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Loui Lord Nelson, Ph.D.

Universal Design for Learning (UDL) Implementation
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Classroom observations can be a powerful method to improve everything from environment design to implementing strategies. During the podcast, Dan described the influence one teacher had on him.

And there was this one particularly talented teacher who would come into my math class. And she would implement or use all these strategies and I would stand back and watch her and I think, wow, if this is working for students who are struggling, why not try it with the students who may not be struggling, but you never really know because they’re not going to freely admit it so why not let everybody have access to the strategies? And so, at that point, really the “Why not?” became my, my mantra for new ideas. I try to use it as sort of a growth mindset. Even student suggestions, you know, why not try it? And so, that’s really where that, “Why not” sort of developed.

Dan was observing someone who came into his classroom, though many times, observations involve going into someone else’s space. However they happen, observations can be incredibly helpful!

Robert Kaplinsky offers an easy comparison between the Pineapple Chart method created by Jennifer Gonzalez and Mark Barnes for their book, Hacking Education, and his method called #ObserveMe. While these two initiatives help educators learn from one another, I want to add to the conversation by offering an observation guide that is specific to UDL implementation.

The guide, Here’s What I See: The UDL Implementation Observation Guide is different than other guides in four ways.

  1. It asks the observer to focus on a single aspect of the lesson or the environment. An aspect can be a strategy, a material (e.g., use of a specific technology, use of manipulatives, how learners interact with the organizational system of classroom materials), or a method. This helps the observer dig into that one aspect and investigate how it is designed into the lesson and/or space and how learners react to it.
  2. It divides the lesson up into three sections: the initiation, the body, and the conclusion. This way, it is not limited to certain lesson structures (e.g., I do, we do, you do).
  3. The reflection prompts ask the observer to consider the three principles of UDL (e.g., evidence of/nuances of design using engagement). This allows the observer to fully consider how the aspect is used throughout the three phases of the lesson in relation to the three principles.
  4. The guide concludes with de-brief prompts and suggestions of how observers can be grouped for effective conversations. The de-brief prompts are written to guide observers to reflect on issues directly related to the UDL framework.

While I’m excited about this observation guide, I hope users will send me feedback so we can co-construct an even better tool to continue moving ourselves toward becoming expert learners!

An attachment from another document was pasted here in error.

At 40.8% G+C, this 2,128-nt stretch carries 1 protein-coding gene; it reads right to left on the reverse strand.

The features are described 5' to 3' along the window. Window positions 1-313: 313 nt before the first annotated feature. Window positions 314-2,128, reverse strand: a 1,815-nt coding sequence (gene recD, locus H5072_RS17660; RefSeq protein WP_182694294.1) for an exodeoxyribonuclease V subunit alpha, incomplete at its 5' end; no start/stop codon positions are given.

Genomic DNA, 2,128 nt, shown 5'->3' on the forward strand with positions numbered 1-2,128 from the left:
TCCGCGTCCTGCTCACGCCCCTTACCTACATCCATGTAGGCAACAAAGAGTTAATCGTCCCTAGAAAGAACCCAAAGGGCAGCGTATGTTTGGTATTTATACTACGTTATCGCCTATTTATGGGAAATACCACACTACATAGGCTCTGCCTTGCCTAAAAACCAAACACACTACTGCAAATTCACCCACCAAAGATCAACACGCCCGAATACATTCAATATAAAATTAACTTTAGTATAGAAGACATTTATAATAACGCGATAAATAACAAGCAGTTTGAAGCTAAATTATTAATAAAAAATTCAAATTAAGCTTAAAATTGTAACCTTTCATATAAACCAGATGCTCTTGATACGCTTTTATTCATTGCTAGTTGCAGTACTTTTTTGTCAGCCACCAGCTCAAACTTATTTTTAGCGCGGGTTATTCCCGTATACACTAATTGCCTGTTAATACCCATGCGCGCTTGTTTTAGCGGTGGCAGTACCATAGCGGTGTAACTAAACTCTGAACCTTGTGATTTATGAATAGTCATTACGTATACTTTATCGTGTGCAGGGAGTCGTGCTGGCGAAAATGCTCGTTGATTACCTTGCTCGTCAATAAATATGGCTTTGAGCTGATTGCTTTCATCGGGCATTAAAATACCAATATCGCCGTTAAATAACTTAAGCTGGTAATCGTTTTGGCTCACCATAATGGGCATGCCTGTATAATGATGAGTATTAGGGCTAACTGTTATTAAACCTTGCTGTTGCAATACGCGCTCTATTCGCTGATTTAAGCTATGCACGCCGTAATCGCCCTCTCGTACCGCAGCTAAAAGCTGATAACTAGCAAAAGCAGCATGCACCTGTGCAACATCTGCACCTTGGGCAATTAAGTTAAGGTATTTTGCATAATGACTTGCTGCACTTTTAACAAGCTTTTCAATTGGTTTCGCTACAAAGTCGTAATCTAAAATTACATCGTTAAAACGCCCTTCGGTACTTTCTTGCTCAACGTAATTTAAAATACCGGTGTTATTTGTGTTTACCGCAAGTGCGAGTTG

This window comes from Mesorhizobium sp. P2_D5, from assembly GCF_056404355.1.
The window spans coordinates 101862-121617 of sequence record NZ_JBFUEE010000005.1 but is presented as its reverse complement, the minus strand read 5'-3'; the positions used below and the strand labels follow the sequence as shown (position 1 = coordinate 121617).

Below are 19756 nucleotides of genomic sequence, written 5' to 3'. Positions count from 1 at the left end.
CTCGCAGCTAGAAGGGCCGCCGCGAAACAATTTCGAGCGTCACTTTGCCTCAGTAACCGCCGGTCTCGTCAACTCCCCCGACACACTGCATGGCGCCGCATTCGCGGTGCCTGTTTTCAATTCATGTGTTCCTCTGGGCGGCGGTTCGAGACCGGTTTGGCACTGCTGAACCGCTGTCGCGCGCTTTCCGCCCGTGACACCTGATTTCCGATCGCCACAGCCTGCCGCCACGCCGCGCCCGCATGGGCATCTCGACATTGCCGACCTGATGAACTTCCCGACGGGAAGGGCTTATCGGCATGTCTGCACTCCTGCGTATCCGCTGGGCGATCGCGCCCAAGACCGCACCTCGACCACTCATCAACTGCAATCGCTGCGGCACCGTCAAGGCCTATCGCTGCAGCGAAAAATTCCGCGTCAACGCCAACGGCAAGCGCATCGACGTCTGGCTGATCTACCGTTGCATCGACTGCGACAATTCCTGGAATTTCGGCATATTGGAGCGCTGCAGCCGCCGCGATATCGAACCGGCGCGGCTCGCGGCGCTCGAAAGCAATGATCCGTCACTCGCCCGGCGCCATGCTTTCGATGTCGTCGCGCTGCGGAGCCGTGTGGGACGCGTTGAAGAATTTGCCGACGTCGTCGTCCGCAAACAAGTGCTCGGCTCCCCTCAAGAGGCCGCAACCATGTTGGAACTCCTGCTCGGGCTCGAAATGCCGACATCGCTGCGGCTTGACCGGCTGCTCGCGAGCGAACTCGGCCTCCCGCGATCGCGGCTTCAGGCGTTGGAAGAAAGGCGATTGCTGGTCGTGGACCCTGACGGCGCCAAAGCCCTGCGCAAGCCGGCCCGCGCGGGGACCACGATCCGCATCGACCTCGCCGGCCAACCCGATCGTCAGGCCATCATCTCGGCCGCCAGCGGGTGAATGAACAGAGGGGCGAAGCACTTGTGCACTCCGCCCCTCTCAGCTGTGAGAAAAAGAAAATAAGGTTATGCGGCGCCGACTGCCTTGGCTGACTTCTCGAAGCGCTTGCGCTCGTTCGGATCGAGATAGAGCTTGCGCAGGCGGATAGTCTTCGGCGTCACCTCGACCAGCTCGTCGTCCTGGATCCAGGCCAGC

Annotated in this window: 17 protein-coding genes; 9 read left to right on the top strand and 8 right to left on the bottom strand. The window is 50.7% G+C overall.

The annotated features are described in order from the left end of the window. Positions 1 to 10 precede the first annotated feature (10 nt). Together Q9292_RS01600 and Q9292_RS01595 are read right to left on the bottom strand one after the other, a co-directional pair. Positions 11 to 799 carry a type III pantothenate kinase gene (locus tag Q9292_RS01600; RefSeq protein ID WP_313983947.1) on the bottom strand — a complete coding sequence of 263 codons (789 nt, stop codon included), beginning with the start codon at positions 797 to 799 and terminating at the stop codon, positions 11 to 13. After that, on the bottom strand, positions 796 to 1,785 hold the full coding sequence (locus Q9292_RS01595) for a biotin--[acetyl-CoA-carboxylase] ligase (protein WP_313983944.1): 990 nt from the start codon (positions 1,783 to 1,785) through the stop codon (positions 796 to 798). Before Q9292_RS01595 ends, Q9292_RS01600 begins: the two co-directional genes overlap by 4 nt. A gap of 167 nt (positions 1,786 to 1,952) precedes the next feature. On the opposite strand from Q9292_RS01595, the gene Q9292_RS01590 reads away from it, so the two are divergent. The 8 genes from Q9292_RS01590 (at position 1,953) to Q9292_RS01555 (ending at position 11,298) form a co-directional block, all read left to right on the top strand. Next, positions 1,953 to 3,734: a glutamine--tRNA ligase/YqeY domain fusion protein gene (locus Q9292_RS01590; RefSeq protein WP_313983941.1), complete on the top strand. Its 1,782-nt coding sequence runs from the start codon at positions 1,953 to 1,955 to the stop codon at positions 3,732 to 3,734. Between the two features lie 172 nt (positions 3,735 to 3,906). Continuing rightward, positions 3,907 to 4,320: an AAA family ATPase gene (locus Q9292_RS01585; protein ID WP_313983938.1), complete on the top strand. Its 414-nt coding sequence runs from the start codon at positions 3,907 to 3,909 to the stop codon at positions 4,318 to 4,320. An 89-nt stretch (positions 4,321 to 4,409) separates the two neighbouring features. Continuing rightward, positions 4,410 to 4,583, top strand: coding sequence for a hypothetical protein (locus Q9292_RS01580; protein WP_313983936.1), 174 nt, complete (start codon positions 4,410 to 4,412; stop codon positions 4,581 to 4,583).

Illustration of lady construction worker with hard hat and vest smiling and giving a thumbs up while carrying rolled up blueprints with her other hand
Public Domain

In this episode, Monica shares how she and a team conducted action research to discover whether choice would lead to greater engagement in assessments and learning at the middle school level. While sharing that story, she pointed out that their school counselor is a “Gardner guru,” referencing Howard Gardner’s work on multiple intelligences. Later, she talked about the counselor’s use of multiple intelligences (MI) to help the students identify their strengths.

Referencing Gardner’s work provides a wonderful opportunity to remind everyone of his intent when he published information about MI. In fact, Gardner clarified his work in a Washington Post article printed on October 16, 2013, titled, “Howard Gardner: ‘Multiple intelligences’ are not ‘learning styles.’(Strauss).

Through his work on multiple intelligences, Gardner’s goal was to dissuade people from believing that we have a single overarching intelligence that defines how well we will do in life. Instead, Gardner believes there are a series of 8 different intelligences including: intrapersonal, interpersonal, logical-mathematical, naturalist, spatial, bodily-kinesthetic, linguistic, and musical (www.multipleintelligencesoasis.org). The theory suggests that due to the interconnectivity of our brains, we inherently experience these different intelligences simultaneously and we experience them based on context. While a person may show a propensity toward one or another, that doesn’t mean it defines that person. He uses the example of a person who has the ability to acquire a new language quickly. That person might have a higher linguistic intelligence, but this does not lock this person into a type or style.